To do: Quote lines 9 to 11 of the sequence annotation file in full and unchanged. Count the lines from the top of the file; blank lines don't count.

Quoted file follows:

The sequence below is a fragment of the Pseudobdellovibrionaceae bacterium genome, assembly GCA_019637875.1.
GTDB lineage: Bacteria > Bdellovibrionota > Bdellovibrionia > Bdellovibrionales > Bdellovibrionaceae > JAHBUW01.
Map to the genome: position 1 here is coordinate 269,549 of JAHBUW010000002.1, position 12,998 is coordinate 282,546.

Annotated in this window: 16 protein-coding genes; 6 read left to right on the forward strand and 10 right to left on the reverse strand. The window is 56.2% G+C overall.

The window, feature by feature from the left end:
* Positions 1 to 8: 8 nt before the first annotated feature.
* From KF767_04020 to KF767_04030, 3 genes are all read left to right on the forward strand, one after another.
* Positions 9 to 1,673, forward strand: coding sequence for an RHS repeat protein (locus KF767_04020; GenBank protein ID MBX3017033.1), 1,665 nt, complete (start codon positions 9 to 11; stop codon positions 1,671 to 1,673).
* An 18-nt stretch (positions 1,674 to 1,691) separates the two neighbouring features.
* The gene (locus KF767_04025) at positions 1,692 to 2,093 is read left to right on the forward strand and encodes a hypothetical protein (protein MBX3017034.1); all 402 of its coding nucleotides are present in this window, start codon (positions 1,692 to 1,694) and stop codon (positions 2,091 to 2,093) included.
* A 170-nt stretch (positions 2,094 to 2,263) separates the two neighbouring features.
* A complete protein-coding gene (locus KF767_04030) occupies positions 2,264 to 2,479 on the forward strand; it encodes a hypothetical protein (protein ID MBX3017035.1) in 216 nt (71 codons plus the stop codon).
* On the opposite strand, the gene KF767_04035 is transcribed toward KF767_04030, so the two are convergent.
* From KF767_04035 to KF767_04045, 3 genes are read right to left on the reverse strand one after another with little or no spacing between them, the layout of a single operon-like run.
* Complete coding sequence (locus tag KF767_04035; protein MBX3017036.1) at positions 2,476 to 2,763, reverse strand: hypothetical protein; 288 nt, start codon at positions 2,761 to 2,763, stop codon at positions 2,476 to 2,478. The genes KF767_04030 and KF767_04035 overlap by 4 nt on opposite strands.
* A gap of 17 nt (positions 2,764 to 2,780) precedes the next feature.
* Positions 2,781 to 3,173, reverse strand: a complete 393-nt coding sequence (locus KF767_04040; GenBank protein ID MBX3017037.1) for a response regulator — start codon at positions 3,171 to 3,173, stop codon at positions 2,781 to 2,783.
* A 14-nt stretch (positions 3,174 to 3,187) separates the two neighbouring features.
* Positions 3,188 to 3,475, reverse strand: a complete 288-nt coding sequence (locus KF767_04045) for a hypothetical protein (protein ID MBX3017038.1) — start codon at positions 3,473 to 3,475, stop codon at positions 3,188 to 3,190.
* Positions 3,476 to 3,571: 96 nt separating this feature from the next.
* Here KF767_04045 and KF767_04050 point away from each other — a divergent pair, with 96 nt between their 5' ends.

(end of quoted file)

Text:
* An 18-nt stretch (positions 1,674 to 1,691) separates the two neighbouring features.
* The gene (locus KF767_04025) at positions 1,692 to 2,093 is read left to right on the forward strand and encodes a hypothetical protein (protein MBX3017034.1); all 402 of its coding nucleotides are present in this window, start codon (positions 1,692 to 1,694) and stop codon (positions 2,091 to 2,093) included.
* A 170-nt stretch (positions 2,094 to 2,263) separates the two neighbouring features.